Our NA ancestors
- Hi Carmelita,
have you contacted Mr. Flores? He is listed as a 3rd to 5th cousin of your Brother.
Our link appears to be too distant at 5th to distant cousin.
Regarding all of our NA ancestors they discovered farming (domesticated Corn) in Mesoamerica about 9K years ago about the same as China (Rice) and the Fertile Cresent (Wheat). Mesoamerica and Peru were the centers of great expansions. These ancestors were from the first migration into the Americas. The Na dene speaking people of parts of Canada and the US Southwest were part of the second wave from Beringia. There was a more recent migration (Eskimo), the third and last. The Na dene speakers appear to be the most diverse as they have both the 1st and second wave genetics.
Disease depopulated the Americas quickly. Populations smaller than 300,000 were vulnerable to being wiped out because a pandemic needs survivors to spread. Diamond (author of guns germs and steel) says that since a virus changes it would take this amount to leave enough people to have enough build up a resistance to a weak strain of the virus to survive another generation. DNA evidence shows that they did and the most likely places would be Mesoamerica and Peru where populations were the highest to begin with. Otherwise the NA would have to mix with the Iberians in order to leave children with some genes that were resistant to these diseases. This is the reason NA Ydna haplogroups are relatively infrequent in our group. Other options were to isolate until cures were developed in the early 1900's when populations in general took off.
I think Ydna and Mtdna (haploid dna) is our best bet at associating our dna with a specific tribe.
Hope this helps in some way.
--- In MexicoDNAProject@yahoogroups.com, E Stewart <farwesterica@...> wrote:
> My brother and I have both tested through FamilyFinder, he has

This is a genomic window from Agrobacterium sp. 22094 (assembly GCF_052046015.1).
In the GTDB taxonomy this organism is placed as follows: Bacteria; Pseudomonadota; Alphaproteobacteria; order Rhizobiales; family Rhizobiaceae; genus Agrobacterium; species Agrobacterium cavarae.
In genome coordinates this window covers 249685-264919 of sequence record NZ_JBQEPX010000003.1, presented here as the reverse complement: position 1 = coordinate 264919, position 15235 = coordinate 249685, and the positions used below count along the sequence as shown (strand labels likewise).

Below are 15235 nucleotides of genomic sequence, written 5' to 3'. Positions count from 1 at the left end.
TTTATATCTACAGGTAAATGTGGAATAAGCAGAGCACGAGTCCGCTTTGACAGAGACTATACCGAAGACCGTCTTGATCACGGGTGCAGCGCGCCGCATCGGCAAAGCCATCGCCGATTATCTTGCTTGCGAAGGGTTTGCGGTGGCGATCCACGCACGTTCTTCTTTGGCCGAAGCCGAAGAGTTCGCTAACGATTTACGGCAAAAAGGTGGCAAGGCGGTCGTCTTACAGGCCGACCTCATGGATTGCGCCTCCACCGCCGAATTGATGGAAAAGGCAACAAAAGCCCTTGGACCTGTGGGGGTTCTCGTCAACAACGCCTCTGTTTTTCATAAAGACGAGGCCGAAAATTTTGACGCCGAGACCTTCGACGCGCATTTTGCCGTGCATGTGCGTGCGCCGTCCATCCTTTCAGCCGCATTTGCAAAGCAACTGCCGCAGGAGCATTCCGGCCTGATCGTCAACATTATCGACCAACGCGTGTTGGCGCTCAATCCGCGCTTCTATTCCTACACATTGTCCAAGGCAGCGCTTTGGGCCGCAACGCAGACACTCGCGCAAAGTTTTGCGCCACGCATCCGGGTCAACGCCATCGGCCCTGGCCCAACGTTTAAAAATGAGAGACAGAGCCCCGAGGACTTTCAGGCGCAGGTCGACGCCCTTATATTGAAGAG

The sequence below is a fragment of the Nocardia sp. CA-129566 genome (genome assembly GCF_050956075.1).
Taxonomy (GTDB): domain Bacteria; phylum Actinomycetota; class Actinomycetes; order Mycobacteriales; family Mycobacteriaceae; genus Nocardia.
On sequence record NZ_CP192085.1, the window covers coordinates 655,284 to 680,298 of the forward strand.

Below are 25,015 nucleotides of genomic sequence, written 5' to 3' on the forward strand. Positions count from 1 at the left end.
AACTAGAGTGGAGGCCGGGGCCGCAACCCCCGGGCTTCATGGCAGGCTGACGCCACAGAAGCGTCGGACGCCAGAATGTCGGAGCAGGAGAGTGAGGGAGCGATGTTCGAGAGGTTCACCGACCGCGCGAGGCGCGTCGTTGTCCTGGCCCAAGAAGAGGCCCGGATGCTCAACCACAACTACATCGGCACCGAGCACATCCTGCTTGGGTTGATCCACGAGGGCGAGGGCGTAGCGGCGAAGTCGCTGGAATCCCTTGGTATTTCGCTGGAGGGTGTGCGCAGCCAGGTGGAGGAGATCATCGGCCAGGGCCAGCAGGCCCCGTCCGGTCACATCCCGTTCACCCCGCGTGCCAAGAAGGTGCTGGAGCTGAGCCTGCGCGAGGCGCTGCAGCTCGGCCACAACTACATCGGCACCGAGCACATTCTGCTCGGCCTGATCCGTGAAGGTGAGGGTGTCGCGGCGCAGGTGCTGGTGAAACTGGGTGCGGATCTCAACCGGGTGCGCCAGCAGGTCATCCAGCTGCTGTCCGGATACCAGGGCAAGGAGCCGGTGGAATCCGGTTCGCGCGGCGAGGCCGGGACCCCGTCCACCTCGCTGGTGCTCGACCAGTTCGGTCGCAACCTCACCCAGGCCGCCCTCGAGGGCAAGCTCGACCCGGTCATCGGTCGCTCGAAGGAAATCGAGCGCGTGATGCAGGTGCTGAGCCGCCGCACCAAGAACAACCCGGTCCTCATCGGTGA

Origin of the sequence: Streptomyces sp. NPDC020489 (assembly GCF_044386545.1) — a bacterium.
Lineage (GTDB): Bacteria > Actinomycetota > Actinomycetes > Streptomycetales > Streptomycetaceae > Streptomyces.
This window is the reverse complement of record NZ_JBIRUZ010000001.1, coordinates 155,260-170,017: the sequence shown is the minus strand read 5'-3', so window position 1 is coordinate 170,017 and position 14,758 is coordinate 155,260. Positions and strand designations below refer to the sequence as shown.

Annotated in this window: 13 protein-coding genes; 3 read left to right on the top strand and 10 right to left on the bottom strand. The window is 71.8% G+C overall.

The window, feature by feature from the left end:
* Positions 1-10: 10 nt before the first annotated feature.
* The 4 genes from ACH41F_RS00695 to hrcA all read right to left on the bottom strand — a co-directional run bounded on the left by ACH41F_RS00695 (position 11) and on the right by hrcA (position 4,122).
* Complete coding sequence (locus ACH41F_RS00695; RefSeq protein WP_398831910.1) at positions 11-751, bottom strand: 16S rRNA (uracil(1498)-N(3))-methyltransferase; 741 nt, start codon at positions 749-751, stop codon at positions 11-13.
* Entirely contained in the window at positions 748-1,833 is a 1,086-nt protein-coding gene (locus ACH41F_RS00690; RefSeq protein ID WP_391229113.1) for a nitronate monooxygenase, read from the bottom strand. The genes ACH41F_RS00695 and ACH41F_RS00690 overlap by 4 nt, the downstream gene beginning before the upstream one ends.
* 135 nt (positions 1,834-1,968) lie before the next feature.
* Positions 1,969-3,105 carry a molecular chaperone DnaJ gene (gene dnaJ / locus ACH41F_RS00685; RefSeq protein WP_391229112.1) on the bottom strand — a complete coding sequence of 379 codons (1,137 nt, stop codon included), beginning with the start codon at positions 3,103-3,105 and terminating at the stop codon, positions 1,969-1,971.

> had the MTDNAplus (and I've signed up for it), and we also both
> tested through the National Geographic program.
> We are C1c, and FTDNA has, through FamilyFinder, identified
> us both about 13% Native American (Central American) Maya.
> (The balance is our European (Western European) French
> We have very limited information on our Native American
> heritage, and I've posted a Gedcom to each account. Our
> Grandmother's death certificate identifies her birthplace as
> Jerez de Garcia Salinas, Zacatecas in 1883, parents Luis
> Gonzales and Dora Acevedo. Grandmother gave her middle
> name as "Theodora" on her Social Security Application so I'm
> guessing that was her mother's full name.
> Our grandfather was Benancio Lopez, born in Jalisco of
> Benancio Lopez and Guadalupe Gomez, of Jalisco. There
> are no direct yDNA descendents of his to test.
> Our grandmother arrived in the US in 1900, or 1910, or 1920,
> depending on whether you go by various censuses or by her
> children's birth certificates. My oldest aunt was born in Mexico
> in 1900, the second oldest in Pasadena in 1902.
> This is the total of all we know. My brother matches Gary
> Felix, I don't. We have one other match named Perez, also
> from Zacatecas, but no known connection with her. I've
> decided everyone who is a Family Finder match is my cousin,
> especially if you come from Zacatecas or Jalisco.
> Carmelita Stewart
- Hi Gary,Thanks for the historical information. Before they came over the Bering Straitto the Americas, Haplogroup C spent some time in the Altai Mountains. Someof them went south from there, and as Haplo C4, were discovered as the"Caucasian Mummies Unearthed in the Chinese Desert" in the Tarim Basin.Just another little bit of our rich ancestry!Carmelita